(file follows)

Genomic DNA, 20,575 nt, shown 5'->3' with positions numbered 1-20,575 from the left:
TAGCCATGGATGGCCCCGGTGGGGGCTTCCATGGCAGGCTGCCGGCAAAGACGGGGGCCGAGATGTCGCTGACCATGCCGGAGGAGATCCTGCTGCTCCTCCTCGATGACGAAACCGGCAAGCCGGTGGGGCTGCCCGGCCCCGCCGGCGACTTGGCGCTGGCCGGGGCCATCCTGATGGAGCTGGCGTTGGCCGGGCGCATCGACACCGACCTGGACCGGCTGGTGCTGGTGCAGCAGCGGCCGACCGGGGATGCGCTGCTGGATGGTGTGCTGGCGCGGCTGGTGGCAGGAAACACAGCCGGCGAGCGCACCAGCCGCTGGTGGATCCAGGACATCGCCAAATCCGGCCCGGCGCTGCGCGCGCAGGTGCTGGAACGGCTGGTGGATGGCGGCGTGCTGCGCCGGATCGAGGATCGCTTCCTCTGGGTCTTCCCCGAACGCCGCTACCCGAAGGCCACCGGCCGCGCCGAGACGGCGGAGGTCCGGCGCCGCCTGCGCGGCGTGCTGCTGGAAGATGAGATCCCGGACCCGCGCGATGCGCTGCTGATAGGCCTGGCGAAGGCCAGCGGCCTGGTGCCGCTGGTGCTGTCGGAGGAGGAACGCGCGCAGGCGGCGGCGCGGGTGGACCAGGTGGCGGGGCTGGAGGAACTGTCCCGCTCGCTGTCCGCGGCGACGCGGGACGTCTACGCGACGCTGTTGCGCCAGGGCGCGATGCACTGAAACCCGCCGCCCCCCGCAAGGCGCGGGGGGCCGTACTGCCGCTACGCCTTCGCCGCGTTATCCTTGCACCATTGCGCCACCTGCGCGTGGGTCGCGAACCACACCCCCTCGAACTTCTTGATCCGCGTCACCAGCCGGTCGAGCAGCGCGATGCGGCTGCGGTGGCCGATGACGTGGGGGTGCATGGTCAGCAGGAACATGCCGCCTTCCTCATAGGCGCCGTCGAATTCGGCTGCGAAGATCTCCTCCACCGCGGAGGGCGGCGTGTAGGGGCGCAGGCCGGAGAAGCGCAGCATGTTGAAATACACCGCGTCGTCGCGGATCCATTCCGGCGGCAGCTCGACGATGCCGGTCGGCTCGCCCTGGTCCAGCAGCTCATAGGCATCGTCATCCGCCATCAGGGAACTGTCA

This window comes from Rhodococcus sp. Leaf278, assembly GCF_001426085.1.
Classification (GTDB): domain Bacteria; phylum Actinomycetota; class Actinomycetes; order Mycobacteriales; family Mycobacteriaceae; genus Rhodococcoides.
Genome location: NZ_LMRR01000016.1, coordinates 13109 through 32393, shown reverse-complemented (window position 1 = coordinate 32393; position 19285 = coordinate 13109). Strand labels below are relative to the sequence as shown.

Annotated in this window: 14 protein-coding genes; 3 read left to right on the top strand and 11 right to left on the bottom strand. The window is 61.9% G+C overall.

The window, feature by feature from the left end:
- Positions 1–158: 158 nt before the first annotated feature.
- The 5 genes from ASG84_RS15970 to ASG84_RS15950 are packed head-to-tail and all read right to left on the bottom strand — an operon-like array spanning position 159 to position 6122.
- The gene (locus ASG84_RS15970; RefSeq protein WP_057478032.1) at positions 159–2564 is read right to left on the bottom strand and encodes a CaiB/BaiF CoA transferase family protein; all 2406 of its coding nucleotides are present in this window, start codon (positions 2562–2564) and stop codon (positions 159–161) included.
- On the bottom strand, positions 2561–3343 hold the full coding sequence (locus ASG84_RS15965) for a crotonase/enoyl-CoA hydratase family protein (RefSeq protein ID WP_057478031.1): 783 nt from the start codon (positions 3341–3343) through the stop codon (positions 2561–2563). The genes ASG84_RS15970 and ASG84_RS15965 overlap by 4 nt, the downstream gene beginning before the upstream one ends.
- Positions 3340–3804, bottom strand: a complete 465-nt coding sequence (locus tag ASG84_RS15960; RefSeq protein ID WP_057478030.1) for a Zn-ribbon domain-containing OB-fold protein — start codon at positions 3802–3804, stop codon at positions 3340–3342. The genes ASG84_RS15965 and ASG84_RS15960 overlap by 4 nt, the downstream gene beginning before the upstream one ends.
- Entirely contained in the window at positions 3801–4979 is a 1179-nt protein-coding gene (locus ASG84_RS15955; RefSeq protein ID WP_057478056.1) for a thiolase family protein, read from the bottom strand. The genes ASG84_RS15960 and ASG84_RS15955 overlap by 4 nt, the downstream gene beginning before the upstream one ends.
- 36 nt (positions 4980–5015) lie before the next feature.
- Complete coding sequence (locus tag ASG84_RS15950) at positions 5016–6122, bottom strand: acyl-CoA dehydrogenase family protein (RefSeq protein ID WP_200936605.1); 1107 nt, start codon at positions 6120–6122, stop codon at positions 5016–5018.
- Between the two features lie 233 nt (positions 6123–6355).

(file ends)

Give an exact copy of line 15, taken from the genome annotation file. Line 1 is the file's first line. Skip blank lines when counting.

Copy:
- Complete coding sequence (locus tag ASG84_RS15950) at positions 5016–6122, bottom strand: acyl-CoA dehydrogenase family protein (RefSeq protein ID WP_200936605.1); 1107 nt, start codon at positions 6120–6122, stop codon at positions 5016–5018.